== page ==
Current Events The library resumes its popular monthly Current Events in Perspective series conducted by Michael D'lnnocen/.o, Professor of History, Hofslra University, on Wednesdays, at I p.m., on November 12 Professor D'lnnocen/.o will offer his perspectives on people and events that define our limes. You will have the opportunity to learn what is going on in the real world. He will invite and facilitate exchanges of views, and encourage a town meeting spirit at these sessions. Musical Revue On Sunday, November 9, at 2:30 p.m. pri/e-winning husband and wife team Vladimir and Nadia Zailsev will present a musical revue, "From Russia with Pops," at the library. This versatile program of all-time favorites from classical as well as popular culture includes excerpts from Tchaikovsky and Rachmaninoff piano

Talking About Literature Talking About Literature is a monthly book discussion series that meets on the first Friday every month from noon to 1:30 p.m. through June. Each discussion is led by an educator or librarian. 'You may pick up your copy of the book about four weeks in advance of each program; you must return it on the day of the discussion. You may bring your lunch, dessert and beverage will be provided. The book chosen for November 7 is "Icy Sparks" by Gwyn Hyman Rubio and discussion leader is Su/anne Welker. Growing up in a small town in Kentucky, young Icy Sparks is set apart from her classmates by her weird mannerisms and strange noises. Not until she becomes an adult does she learn that her tics, croaks and groans are all part of Touretle's syndrome, a neurological disease of which few people in the 1950s were aware.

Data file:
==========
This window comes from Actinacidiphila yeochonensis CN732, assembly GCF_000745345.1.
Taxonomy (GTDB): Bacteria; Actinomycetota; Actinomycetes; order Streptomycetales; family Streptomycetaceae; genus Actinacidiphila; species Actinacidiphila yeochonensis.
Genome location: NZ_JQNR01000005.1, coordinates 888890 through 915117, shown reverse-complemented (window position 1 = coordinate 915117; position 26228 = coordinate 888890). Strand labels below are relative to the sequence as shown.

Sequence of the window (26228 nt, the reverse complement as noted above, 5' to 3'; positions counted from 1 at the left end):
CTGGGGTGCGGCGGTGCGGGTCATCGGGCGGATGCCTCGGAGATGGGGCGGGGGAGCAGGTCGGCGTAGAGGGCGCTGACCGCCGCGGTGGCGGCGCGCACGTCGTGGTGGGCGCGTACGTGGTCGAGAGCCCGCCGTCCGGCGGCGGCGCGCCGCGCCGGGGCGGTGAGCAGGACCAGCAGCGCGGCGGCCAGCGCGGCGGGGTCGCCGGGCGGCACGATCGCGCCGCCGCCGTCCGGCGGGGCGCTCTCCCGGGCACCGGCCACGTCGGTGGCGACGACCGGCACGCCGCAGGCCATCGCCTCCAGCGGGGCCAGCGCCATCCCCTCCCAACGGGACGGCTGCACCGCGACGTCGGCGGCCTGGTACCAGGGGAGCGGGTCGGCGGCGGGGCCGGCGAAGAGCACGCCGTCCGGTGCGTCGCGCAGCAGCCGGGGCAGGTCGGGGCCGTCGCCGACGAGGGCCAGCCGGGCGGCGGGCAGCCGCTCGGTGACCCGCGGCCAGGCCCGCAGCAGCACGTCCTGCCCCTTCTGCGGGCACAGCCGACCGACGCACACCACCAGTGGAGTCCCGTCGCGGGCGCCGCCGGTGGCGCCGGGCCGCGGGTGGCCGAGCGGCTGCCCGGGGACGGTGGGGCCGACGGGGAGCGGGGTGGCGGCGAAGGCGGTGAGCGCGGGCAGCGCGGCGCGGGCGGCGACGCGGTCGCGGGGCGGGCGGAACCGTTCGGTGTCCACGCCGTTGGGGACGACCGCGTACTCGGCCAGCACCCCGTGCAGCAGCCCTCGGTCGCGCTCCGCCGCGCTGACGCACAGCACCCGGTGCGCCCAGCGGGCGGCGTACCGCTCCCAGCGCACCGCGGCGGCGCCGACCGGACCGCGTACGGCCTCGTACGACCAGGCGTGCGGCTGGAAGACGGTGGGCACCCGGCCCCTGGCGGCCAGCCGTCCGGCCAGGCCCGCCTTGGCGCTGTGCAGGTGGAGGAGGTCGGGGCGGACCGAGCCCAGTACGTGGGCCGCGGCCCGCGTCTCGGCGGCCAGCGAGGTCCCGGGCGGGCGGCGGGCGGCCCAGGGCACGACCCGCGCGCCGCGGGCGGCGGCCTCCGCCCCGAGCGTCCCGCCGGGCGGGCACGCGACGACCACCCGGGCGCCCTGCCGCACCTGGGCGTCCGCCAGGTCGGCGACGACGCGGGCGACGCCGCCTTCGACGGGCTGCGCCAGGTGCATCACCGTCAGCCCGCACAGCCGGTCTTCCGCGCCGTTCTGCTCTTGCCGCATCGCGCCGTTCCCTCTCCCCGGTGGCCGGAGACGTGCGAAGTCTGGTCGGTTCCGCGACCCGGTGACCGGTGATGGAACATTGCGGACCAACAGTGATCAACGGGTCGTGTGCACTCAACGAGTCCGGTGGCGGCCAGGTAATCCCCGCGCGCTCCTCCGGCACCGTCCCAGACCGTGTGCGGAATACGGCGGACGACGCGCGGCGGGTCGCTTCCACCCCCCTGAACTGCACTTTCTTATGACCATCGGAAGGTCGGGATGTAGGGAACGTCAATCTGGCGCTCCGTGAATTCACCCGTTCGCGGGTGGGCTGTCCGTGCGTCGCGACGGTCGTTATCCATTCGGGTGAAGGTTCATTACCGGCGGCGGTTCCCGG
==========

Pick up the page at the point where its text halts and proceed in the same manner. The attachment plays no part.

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Jose Luis Sautes Saturday, Novembers, 2003 1 to 4pm Please join us for the very rare opportunity to see the creation of a Lladro sculpture. Jose Luis Santes, Lladro sculptor from the famed City of Porcelain, will be at our store to demonstrate a craft never seen outside the Lladro studios. During this unprecedented event, Mr. Santes will reveal the original creative process behind every Lladro sculpture. He will also discuss the inspiration for many of his favorite creations, including the innovative new Aura Collection. Life - Aura Collection $650 LLA8003